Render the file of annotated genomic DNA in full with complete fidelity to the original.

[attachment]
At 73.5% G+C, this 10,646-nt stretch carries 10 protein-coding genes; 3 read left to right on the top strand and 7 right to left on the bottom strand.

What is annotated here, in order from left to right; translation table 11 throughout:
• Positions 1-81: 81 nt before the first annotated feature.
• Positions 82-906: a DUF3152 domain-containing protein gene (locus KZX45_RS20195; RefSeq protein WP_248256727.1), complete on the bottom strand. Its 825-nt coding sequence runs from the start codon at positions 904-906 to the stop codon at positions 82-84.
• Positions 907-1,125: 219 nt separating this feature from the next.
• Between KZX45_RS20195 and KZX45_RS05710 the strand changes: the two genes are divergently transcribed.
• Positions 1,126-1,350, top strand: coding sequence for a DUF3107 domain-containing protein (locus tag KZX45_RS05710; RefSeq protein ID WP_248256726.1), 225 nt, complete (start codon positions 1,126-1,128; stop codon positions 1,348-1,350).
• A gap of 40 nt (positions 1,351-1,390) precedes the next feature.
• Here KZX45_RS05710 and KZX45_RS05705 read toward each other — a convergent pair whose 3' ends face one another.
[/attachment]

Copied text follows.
At 73.5% G+C, this 10,646-nt stretch carries 10 protein-coding genes; 3 read left to right on the top strand and 7 right to left on the bottom strand.

What is annotated here, in order from left to right; translation table 11 throughout:
• Positions 1-81: 81 nt before the first annotated feature.
• Positions 82-906: a DUF3152 domain-containing protein gene (locus KZX45_RS20195; RefSeq protein WP_248256727.1), complete on the bottom strand. Its 825-nt coding sequence runs from the start codon at positions 904-906 to the stop codon at positions 82-84.
• Positions 907-1,125: 219 nt separating this feature from the next.
• Between KZX45_RS20195 and KZX45_RS05710 the strand changes: the two genes are divergently transcribed.
• Positions 1,126-1,350, top strand: coding sequence for a DUF3107 domain-containing protein (locus tag KZX45_RS05710; RefSeq protein ID WP_248256726.1), 225 nt, complete (start codon positions 1,126-1,128; stop codon positions 1,348-1,350).
• A gap of 40 nt (positions 1,351-1,390) precedes the next feature.
• Here KZX45_RS05710 and KZX45_RS05705 read toward each other — a convergent pair whose 3' ends face one another.